The US’ job growth imbalance

A new report has shown that the US’ post-recession job growth has almost entirely benefited those with post-high school education


A new study published by Georgetown University has shown that the post-recession employment recovery in the US has been heavily skewed towards those with at least some university-level education.

According to the report, entitled America’s Divided Recovery: College Haves and Have-Nots, of the 11.6 million jobs created since the beginning of the post-recession recovery, 11.5 million went to workers with some post-high school education. The study showed that graduate degree holders gained 3.8 million jobs, while bachelor and associate degree holders gained 4.6 million and 3.1 million jobs respectively. At the same time, those with only a high school diploma gained just 80,000 jobs.

This pattern of job recovery has also led to a new landmark in the make up of employment in the US economy. As the report notes: “In 2016, for the first time, workers with a bachelor’s degree or higher are a larger proportion of the workforce (36 percent) than those with a high school diploma or less (34 percent).” At the same time, those “with more than a high school diploma but less than a bachelor’s degree, who are typically employed in middle-skill occupations, comprise the remaining 30 percent of the workforce”.

Increasingly, some form of post-high school education is needed to get ahead in the US economy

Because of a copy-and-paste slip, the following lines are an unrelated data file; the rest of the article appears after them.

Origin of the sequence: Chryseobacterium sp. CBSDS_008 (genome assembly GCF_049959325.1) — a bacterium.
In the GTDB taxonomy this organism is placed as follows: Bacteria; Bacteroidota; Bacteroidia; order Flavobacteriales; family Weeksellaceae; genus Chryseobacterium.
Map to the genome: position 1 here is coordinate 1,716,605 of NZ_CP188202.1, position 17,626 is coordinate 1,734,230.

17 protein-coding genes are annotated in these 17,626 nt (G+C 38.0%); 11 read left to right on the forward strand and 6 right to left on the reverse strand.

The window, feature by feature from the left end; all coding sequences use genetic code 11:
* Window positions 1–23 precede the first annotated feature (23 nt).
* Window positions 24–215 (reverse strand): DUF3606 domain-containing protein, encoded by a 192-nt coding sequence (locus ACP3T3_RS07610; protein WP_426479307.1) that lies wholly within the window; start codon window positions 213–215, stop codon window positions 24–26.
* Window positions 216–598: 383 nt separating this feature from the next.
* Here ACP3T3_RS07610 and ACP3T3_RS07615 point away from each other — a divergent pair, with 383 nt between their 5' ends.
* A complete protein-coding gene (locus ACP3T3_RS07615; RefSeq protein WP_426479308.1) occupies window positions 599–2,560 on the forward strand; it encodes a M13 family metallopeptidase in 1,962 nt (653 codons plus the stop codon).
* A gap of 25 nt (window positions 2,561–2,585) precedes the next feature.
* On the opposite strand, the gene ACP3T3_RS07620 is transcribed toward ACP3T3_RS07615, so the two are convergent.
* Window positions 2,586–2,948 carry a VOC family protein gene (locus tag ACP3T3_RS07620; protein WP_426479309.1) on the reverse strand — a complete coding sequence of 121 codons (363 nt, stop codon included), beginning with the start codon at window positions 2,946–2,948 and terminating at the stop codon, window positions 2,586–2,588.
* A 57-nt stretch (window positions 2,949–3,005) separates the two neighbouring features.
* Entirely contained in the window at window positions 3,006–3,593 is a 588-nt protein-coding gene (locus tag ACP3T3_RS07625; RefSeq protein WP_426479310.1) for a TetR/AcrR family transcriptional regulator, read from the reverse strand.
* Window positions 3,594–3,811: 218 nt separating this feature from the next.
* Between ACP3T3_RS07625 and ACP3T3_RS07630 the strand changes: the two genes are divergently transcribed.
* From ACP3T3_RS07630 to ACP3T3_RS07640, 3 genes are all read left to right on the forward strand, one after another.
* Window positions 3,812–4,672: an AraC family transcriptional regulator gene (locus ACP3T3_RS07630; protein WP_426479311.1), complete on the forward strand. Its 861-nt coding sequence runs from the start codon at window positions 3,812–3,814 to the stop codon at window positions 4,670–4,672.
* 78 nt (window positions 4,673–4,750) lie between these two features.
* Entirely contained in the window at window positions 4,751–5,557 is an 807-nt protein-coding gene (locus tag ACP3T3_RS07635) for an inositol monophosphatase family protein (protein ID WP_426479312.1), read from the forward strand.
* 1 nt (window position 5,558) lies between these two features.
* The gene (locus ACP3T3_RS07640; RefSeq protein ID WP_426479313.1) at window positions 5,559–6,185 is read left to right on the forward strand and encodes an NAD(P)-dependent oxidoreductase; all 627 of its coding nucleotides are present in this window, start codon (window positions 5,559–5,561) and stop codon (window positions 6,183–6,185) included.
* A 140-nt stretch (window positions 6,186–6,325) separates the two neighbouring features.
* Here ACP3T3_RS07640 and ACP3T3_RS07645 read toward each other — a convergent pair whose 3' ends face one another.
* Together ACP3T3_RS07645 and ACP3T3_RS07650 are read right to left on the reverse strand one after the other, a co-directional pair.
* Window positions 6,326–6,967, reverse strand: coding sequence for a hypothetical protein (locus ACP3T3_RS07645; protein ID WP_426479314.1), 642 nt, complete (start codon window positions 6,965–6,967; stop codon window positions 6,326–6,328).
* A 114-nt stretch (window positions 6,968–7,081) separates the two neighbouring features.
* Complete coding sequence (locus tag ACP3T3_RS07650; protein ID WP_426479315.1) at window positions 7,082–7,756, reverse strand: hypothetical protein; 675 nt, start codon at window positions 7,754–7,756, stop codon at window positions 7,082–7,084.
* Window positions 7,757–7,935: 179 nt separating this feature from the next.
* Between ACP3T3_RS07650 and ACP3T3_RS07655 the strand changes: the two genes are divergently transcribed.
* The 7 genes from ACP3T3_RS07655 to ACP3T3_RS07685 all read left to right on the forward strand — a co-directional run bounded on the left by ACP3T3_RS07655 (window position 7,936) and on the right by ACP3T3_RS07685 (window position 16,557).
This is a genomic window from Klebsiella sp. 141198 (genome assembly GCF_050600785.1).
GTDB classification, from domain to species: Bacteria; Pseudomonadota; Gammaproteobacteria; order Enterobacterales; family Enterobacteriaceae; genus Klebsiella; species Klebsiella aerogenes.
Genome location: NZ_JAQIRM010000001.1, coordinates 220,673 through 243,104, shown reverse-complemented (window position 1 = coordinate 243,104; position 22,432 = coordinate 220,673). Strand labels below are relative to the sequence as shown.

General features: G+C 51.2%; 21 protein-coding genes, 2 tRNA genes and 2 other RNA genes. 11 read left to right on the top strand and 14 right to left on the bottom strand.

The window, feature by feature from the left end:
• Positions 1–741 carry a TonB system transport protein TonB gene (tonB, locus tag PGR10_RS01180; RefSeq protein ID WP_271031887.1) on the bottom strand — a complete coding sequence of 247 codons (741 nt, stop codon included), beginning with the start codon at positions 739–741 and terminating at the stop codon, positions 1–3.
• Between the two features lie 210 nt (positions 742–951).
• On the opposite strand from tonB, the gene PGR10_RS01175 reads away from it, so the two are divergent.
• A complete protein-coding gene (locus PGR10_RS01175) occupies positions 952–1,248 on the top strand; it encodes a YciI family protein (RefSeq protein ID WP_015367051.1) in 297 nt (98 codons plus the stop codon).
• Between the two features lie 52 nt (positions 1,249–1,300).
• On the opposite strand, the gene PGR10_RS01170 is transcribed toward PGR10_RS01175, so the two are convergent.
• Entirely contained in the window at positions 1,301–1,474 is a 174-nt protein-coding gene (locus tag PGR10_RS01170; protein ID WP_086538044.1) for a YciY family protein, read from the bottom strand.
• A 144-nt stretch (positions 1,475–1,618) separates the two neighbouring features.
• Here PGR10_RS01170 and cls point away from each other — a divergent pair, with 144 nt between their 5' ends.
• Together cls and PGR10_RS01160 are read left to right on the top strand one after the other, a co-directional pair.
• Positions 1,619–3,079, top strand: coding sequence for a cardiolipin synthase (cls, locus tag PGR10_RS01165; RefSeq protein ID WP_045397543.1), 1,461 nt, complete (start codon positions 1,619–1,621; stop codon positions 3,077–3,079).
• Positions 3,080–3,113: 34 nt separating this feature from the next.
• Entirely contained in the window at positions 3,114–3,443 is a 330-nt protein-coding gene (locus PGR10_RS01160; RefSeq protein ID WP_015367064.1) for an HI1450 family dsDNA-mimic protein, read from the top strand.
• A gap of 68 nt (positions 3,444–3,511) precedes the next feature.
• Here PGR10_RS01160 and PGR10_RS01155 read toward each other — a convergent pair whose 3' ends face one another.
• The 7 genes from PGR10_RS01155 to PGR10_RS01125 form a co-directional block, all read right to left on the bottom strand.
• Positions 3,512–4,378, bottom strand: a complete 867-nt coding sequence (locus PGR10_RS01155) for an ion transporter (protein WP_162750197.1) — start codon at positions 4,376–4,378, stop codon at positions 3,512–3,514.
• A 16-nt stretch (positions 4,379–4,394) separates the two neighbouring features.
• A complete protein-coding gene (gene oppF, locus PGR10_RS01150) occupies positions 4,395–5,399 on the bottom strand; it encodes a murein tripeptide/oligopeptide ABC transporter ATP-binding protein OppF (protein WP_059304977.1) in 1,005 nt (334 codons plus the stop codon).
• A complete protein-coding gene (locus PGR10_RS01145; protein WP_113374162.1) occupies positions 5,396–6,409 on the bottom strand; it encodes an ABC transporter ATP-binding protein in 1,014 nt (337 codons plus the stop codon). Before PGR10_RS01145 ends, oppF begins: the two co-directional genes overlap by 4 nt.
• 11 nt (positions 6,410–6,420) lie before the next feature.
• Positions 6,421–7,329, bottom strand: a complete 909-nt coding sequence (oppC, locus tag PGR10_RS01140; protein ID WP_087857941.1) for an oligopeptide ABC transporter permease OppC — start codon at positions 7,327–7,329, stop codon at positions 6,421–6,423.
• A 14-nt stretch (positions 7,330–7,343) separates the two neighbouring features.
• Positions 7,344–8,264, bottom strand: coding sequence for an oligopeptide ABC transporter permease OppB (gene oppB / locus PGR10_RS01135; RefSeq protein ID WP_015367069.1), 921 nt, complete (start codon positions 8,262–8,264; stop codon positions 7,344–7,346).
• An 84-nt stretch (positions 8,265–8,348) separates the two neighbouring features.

Employment imbalance
Part of this skewed job recovery is cyclical. As the report notes: “Two of the industries that blue-collar workers with lower education levels historically depended upon for jobs – construction and manufacturing – were especially hard hit in the Great Recession and have not yet fully recovered all the job losses they sustained.” Employment in construction is still 1.6 million jobs below its 2007 level, while manufacturing has one million fewer jobs.

The authors of the report suggest this imbalance in job gains is also indicative of a longer structural change in the nature of the US economy. As the report’s press release summarises: “Production industries, such as manufacturing, construction and natural resources, shifted from employing nearly half of the workforce in 1947 to only 19 percent in 2016.”

At the same time: “Industries that employ managerial and professional workers, such as healthcare, business, financial, education and government services, accounted for 28 percent of the workforce in 1947 and have grown to encompass 46 percent of the workforce today.” These sectors typically require workers with post-high school education qualifications.

Increasingly, some form of post-high school education is needed to get ahead in the US economy. “The modern economy continues to leave Americans without a college education behind”, Anthony P Carnevale, Director of the Georgetown Centre and lead author of the report, was quoted as saying in the report’s press release.

Tamara Jayasundera, Senior Economist at the Georgetown Centre and a co-author of the report, noted in the press release: “While it’s reassuring to see the economy back on track, we can’t ignore this tale of two countries with vastly different economic realities for those with and without a college education… Fewer pathways to the middle class for those with less education will continue to reshape the labour market and American culture as we know it.”